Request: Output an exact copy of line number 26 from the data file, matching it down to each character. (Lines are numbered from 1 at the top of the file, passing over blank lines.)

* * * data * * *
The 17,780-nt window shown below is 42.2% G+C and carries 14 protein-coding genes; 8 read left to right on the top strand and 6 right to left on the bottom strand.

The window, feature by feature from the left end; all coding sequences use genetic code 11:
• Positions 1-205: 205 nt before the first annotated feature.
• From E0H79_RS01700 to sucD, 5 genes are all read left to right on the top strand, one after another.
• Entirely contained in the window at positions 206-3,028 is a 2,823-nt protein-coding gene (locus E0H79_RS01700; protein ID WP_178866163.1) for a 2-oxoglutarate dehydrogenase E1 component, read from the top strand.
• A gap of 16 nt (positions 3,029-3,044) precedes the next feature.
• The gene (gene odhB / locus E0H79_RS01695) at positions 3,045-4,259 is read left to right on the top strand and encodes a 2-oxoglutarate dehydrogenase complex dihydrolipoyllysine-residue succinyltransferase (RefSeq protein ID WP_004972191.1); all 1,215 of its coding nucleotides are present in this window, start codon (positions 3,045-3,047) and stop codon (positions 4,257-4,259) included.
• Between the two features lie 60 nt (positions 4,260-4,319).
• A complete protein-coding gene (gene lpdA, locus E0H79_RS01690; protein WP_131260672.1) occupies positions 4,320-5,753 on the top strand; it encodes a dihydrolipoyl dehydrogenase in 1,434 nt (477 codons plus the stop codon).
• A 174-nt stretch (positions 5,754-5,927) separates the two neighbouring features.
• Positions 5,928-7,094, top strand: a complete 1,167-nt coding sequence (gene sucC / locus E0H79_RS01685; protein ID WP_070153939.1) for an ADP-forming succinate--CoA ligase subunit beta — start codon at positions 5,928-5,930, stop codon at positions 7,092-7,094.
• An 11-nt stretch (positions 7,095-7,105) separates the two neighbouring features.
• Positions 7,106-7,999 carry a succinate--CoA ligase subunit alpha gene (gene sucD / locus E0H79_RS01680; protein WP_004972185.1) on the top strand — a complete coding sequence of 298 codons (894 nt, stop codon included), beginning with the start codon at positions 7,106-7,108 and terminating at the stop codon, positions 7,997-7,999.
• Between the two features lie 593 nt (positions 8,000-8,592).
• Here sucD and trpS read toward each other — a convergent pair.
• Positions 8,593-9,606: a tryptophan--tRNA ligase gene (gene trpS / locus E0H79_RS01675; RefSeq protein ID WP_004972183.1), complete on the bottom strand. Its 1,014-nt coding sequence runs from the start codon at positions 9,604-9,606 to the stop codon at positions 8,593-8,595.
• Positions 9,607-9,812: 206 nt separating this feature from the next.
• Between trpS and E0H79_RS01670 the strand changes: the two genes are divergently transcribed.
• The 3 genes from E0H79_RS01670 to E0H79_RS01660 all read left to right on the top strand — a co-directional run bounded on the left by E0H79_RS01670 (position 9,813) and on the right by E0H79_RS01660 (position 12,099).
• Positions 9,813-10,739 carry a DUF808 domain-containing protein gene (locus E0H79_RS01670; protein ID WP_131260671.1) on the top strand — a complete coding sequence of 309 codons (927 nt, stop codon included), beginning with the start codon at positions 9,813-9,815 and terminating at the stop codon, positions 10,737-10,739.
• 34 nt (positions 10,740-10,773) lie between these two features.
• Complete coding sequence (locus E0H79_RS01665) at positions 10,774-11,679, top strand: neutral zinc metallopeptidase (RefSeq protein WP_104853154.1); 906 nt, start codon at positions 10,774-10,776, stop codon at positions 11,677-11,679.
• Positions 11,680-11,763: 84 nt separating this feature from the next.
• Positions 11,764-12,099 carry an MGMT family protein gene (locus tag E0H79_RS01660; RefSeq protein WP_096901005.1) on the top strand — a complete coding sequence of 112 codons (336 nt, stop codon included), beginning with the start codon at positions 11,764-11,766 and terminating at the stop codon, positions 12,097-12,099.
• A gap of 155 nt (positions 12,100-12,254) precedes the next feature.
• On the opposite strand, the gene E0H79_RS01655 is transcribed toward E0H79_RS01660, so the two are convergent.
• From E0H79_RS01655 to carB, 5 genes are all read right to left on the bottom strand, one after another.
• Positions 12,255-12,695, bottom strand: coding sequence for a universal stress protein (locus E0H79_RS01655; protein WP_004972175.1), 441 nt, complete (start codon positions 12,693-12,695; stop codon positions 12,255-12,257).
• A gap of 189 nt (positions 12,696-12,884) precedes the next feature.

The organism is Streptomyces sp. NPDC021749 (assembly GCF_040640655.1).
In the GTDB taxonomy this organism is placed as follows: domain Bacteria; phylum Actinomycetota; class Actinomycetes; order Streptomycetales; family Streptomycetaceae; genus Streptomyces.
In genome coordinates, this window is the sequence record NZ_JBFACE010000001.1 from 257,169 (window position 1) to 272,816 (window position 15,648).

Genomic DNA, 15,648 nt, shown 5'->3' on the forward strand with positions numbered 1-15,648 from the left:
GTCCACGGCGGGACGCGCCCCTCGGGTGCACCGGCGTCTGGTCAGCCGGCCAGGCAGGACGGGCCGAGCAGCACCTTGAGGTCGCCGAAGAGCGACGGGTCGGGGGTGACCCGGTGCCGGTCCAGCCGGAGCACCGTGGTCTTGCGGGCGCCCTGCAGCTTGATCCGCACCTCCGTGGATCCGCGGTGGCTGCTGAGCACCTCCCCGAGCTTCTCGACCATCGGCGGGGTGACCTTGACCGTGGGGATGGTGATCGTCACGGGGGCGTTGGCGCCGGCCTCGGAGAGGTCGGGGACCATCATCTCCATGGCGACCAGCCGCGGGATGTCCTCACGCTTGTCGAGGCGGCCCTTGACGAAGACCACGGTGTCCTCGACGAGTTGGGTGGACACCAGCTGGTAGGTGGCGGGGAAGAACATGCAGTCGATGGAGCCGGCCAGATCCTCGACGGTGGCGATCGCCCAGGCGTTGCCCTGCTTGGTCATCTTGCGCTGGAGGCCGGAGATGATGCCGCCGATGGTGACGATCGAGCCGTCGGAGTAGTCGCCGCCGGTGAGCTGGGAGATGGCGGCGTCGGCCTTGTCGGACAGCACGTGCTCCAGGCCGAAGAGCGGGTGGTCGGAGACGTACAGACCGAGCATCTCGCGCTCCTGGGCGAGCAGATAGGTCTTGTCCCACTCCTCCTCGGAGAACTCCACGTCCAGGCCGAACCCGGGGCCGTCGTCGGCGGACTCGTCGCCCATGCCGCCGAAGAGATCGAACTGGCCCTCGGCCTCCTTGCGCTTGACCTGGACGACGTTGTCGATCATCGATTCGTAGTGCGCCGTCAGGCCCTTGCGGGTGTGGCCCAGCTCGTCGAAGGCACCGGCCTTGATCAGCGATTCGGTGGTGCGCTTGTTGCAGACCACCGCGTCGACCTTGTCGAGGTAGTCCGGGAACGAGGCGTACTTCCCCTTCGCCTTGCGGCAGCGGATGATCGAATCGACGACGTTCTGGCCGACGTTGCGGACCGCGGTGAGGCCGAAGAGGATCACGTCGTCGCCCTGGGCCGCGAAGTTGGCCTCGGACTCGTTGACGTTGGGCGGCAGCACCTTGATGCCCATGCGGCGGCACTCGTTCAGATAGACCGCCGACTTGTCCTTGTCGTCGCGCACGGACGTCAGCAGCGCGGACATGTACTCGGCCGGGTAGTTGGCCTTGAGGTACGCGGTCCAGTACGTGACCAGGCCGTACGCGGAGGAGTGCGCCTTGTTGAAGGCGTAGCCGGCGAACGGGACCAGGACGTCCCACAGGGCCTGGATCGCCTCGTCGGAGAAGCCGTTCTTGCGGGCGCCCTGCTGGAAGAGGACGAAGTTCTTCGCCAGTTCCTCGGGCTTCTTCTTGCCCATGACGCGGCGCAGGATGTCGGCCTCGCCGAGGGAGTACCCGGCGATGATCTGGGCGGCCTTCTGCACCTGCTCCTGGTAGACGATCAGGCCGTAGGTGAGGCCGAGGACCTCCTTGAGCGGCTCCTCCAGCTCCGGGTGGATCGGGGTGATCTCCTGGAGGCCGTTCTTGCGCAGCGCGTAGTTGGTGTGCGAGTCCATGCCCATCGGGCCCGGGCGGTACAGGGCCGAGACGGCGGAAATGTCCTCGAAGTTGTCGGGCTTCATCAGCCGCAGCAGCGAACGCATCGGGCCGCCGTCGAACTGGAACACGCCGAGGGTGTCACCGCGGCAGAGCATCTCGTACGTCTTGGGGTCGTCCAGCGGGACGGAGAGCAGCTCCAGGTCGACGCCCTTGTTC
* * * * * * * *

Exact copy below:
• On the opposite strand, the gene E0H79_RS01655 is transcribed toward E0H79_RS01660, so the two are convergent.